Usually when I talk about "being plastic" in conservation I mean that we grow our emotional and social intelligence so that we can learn and adapt to others and a changing world. We grow because we want happier and more meaningful lives, and also because we are better conservationists and community members when we train our minds to “go with the flow” in complex social situations. We are adaptable and resilient, while not letting go of expressing, honestly and empathetically the harm done by others to ourselves and life.
I recently learned a whole new meaning for "going with the flow" and "being plastic." I worked on the Atlantic Coast of Guatemala in June 2019 surveying the endangered yellow-headed parrot with our partners (CONAP, FUNDAECO, and the village of Quineles). We had to camp on the beach, which to my dismay was covered in plastic refuse. Everywhere I walked I heard the crunch, crunch of plastic beneath my feet, and when I was in the waves walking around mangrove trees, the bits of plastic swirled and caught on my legs. I was repulsed by the syringes, toothbrushes, flip-flops, bottles, etc. that I saw wherever I looked.
And this amount of plastic was just what I could see. Microplastics are throughout the oceans, resulting in 100% of sea turtles and 60% of seabirds having plastic in their bodies. Humans, too, ingest these potentially harmful substances, becoming plastic in a very different way. The plastic on this particular stretch of beach in Guatemala comes from the Motagua River, which is trashing beaches and islands in the entire region. The Motagua River flows from Guatemala’s interior where town after town throws its garbage into the river. There is so much discarded plastic-ware, that each of us in a minute or two could find a pair of crocs or flip flops to match our shoe size. The colors or styles didn’t always match, so we had a few laughs as we worked around the flow of plastic that came from afar and would stay a long time on this beach. We had to find humor because we were living in a trashed environment, with shockingly fewer parrots than the last time we counted here, and fewer mangrove trees, many that were stunted or leaning in dying groves.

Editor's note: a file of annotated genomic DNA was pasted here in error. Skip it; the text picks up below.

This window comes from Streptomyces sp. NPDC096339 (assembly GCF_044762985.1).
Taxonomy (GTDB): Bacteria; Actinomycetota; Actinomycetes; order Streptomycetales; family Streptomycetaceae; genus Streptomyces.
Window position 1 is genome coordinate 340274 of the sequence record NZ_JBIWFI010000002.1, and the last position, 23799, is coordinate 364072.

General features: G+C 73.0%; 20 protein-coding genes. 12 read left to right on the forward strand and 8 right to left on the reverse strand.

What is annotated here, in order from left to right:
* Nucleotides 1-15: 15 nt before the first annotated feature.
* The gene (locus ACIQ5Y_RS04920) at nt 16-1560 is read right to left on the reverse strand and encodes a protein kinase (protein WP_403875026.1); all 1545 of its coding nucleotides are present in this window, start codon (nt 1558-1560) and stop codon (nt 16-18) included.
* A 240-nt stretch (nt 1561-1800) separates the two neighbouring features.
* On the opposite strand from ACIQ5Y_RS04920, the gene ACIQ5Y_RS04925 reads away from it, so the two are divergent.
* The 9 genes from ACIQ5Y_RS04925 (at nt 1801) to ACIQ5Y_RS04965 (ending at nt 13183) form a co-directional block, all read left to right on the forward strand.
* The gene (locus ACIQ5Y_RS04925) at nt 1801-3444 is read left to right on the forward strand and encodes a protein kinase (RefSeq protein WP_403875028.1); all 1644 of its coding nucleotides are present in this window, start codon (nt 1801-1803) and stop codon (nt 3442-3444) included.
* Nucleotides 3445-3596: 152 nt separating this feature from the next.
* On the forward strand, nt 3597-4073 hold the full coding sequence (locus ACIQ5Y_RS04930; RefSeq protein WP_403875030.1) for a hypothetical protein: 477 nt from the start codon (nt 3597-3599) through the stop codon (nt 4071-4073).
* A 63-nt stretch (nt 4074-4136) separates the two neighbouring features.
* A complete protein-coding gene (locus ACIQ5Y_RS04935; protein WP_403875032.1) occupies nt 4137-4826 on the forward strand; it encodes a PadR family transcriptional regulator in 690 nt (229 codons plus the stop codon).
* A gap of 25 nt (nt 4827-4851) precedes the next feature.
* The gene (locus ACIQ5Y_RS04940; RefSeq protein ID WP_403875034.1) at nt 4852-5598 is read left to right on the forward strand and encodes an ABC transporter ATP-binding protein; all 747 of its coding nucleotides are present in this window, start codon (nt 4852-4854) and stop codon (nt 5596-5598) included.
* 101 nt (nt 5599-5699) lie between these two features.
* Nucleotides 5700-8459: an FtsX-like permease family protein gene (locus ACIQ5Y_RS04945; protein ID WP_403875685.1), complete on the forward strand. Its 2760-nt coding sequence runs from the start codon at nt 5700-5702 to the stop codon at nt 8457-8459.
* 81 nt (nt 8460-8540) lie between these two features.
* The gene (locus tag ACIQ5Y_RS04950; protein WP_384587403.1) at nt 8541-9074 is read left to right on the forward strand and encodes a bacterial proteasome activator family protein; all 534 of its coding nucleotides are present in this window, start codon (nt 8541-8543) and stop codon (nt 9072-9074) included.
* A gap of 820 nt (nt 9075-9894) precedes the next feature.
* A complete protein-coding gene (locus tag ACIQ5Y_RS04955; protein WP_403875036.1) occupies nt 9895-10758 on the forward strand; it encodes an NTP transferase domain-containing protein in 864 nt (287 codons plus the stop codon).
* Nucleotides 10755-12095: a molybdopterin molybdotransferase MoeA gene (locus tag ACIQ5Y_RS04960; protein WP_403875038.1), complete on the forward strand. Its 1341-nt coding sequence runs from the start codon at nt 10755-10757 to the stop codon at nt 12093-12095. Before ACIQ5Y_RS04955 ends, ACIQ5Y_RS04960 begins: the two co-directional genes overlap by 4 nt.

My camping hammock with shoes waiting to slip into, and these were shoes I didn't pack with me
I vowed on that beach to not go with the flow. I have to change my consumer choices that involve plastic. It’s not acceptable that we use so much plastic and dispose of it inadequately. It’s not acceptable that beauty is thwarted and life harmed. We must find a way to use less plastic and help others to dispose of it properly. Simply blaming communities is not the answer, though there is plenty of that bouncing back and forth between Guatemala and Honduras. People need solutions, and their communities need the world to know of the challenges in their social structures and economies that make it difficult to handle garbage any differently than they do.
So many people have been “sold a bill of goods,” in this case plastic-wrapped or plastic-bagged this or that, while their interests and needs have been “thrown away,” treated as garbage. The beach screamed injustice, and I inwardly screamed back. Though my reaction was strongly that of disgust on this beach, I also felt a connection to humanity, because it was profoundly intimate to walk a mile in other people’s shoes, and see what was discarded from their homes.
It's hard to know where our camp ends and the trash heap begins
May we wake up to each other’s trash and humanity, and change our course. Anyone can engage in a beach cleanup, though clean ups are just removing a tiny bit of the 8 million metric tons of plastic dumped in the oceans each year, and their impact is debatable. We also need to hold plastic companies accountable and insist they develop alternative products that decompose naturally. And each of us who can need to not just reduce the plastic we consume, but all that we consume.
For each other, for the beaches, for beauty, for the trees, for the parrots, and for all that is life.